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I have a job running in ORacle 10g production DB which syncs two DB tables A and B. The job fetches data from table A and inserts into table B. The job runs on a daily basis and for the past few months it started failing in production with the error "Error in retrieving data -54". On checking the store procedure, I could see that the job fails due to locking record issue when other jobs lock the records from table A and our job is not able to process the same. So I started searching for some possible solutions which I have given below.

  1. Change the running time of the job so that it can process records. But this is not gonna help since table A is very critical and always used by production jobs. Also it has real time updates from the users.

  2. Instead of "No WAIT" use "SKIP LOCKED" so that job will skip the locked records and run fine. But problem here is if locked records(This is always negligible compared to the huge production data) are skipped, there will be mismatch in the data in tables A and B for the day. Next day run will clear this problem since the job picks unpicked records of previous days also.But the slight mismatch for the job failed days may cause small problems

  3. Let the job wait till all the records are unlocked and processed. but this again causes problem since we cannot predict how long job will be in waiting state(Long running state).

As of now one possible solution for me is to go with option 2 and ignore the slight deviation between table A and Bs data. Is there any other way in Oracle 10g Db to run the job without failing and long running and process all records. I wish to get some technical guidance on the same.

Thanks PB

share|improve this question
Are there any jobs running parallely? and because jobs run simultaneously causing the locking of records? –  Polppan Nov 21 '12 at 7:30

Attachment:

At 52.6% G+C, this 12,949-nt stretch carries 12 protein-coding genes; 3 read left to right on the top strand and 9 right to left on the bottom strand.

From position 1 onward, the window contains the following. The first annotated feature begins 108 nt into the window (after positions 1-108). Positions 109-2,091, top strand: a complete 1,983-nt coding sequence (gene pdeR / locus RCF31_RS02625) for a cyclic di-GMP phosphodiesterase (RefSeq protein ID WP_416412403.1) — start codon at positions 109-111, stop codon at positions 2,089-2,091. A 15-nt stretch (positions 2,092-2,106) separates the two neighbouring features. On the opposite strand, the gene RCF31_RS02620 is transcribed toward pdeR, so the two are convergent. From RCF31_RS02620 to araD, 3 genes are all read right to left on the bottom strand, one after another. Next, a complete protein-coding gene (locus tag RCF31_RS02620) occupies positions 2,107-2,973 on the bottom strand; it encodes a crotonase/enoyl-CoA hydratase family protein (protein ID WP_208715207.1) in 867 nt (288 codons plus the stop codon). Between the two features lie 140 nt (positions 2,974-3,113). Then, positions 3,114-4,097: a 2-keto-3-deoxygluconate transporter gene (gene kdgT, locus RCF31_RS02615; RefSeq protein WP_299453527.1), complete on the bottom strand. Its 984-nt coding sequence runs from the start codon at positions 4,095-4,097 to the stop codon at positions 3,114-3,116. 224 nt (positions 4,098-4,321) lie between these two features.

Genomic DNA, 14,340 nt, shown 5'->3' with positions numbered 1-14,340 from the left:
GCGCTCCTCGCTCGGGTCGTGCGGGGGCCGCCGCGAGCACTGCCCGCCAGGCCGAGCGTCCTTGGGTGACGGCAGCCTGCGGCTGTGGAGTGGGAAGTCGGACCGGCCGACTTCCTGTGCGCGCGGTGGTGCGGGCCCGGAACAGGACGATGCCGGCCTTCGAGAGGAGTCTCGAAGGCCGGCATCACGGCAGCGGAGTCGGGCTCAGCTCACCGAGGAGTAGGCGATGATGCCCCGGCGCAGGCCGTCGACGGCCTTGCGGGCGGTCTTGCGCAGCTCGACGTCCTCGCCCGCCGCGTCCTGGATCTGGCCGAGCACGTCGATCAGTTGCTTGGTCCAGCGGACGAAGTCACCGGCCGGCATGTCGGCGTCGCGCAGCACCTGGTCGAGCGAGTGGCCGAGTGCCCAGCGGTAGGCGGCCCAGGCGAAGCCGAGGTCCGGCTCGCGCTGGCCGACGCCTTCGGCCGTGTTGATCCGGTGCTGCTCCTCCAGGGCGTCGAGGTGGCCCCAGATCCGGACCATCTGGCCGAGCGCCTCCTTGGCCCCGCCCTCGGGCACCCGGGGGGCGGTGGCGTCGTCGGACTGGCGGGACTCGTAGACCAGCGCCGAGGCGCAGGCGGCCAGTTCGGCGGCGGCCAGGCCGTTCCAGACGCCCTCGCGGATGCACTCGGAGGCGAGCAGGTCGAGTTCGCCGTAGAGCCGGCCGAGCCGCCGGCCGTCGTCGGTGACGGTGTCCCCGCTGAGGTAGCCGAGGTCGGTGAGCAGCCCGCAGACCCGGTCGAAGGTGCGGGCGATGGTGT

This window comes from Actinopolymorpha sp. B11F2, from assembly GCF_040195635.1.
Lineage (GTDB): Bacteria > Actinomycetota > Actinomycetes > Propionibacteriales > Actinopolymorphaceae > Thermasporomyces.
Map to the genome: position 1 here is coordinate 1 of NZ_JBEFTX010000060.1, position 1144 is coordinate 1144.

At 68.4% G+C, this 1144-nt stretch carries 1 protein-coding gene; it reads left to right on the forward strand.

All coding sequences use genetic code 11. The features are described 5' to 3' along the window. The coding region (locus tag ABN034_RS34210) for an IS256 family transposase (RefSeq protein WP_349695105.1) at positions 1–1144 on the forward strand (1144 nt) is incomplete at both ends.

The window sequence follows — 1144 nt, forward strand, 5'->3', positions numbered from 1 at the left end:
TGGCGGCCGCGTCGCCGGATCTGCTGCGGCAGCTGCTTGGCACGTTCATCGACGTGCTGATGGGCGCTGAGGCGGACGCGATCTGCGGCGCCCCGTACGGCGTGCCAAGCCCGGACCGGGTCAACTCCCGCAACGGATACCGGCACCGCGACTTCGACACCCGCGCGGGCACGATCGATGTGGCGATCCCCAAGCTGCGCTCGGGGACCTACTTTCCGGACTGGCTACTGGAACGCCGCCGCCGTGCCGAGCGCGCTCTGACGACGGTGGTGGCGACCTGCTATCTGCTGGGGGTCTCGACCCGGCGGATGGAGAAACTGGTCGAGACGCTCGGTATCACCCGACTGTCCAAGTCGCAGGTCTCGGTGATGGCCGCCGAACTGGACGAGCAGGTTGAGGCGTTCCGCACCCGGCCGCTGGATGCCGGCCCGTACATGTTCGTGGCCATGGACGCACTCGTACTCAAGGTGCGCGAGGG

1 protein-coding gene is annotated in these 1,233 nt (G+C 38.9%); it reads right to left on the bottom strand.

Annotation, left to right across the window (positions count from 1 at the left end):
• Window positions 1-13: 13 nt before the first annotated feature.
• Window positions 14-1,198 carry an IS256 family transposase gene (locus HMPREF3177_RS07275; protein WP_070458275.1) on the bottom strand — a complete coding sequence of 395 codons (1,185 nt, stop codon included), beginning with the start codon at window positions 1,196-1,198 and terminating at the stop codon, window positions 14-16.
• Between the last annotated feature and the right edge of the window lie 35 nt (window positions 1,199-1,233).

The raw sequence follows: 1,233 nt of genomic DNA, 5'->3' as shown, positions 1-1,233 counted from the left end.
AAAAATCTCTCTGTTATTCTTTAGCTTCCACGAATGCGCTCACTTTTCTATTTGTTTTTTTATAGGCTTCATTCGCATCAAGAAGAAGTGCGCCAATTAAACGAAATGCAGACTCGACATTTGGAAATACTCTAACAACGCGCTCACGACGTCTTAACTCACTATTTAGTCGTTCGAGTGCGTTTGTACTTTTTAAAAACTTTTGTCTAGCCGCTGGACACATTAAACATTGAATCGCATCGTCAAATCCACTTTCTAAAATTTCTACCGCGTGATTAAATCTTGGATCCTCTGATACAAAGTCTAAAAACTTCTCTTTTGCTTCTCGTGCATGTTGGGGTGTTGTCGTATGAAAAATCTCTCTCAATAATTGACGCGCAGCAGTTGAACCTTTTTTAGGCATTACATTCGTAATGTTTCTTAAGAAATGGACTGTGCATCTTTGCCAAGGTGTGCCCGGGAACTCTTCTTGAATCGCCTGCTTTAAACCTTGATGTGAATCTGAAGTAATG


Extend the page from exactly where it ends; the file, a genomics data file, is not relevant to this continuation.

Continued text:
Yes.. There are so many jobs running parallely. –  prabhath Nov 21 '12 at 8:53
Have a look at this, perhaps be of some help, this way all your procedures will run asynchronously. –  Polppan Nov 21 '12 at 9:31

1 Answer 1

I'd handle the exception (note, you'll have to either initialise your own EXCEPTION or handle OTHERS and inspect the SQLCODE) and track the ids of the rows that were skipped. That way you can retry them once all the available records have been processed.

Something like this:


  row_is_locked EXCEPTION;
  PRAGMA EXCEPTION_INIT(row_is_locked, -54);

  l_locked_ids t_id_type := t_id_type();

  l_row test_table_a%ROWTYPE;


  FOR i IN (
    SELECT a.id
    FROM test_table_a a


      -- Simulating your processing that requires locks
      SELECT *
      INTO l_row
      FROM test_table_a a
      WHERE a.id = i.id

      INSERT INTO test_table_b 
      VALUES l_row;

      -- This is on the basis that you're commiting
      -- to release the lock on each row after you've
      -- processed it; may not be necessary in your case


      WHEN row_is_locked THEN
        l_locked_ids(l_locked_ids.LAST) := i.id;



  IF l_locked_ids.COUNT > 0 THEN
    FOR i IN l_locked_ids.FIRST .. l_locked_ids.LAST LOOP
      -- Reconcile the remaining ids here

share|improve this answer
Wow, +One, great. –  Polppan Nov 21 '12 at 8:41
Hi Ben. Thanks for your reply. It was really useful. But I would like to ask a quick question. Even if am adding an exception handler will it take a long time to work out since the records may be in a locking styate for long time. –  prabhath Nov 21 '12 at 9:22
The exception will be thrown immediately if you specify FOR UPDATE NOWAIT on the query. Even if the locks are held for a while, you can cater for this in your second loop by continuing to loop until all of the rows have been processed. –  Ben Nov 21 '12 at 21:54
Thanks Ben :):):) –  prabhath Nov 22 '12 at 7:51

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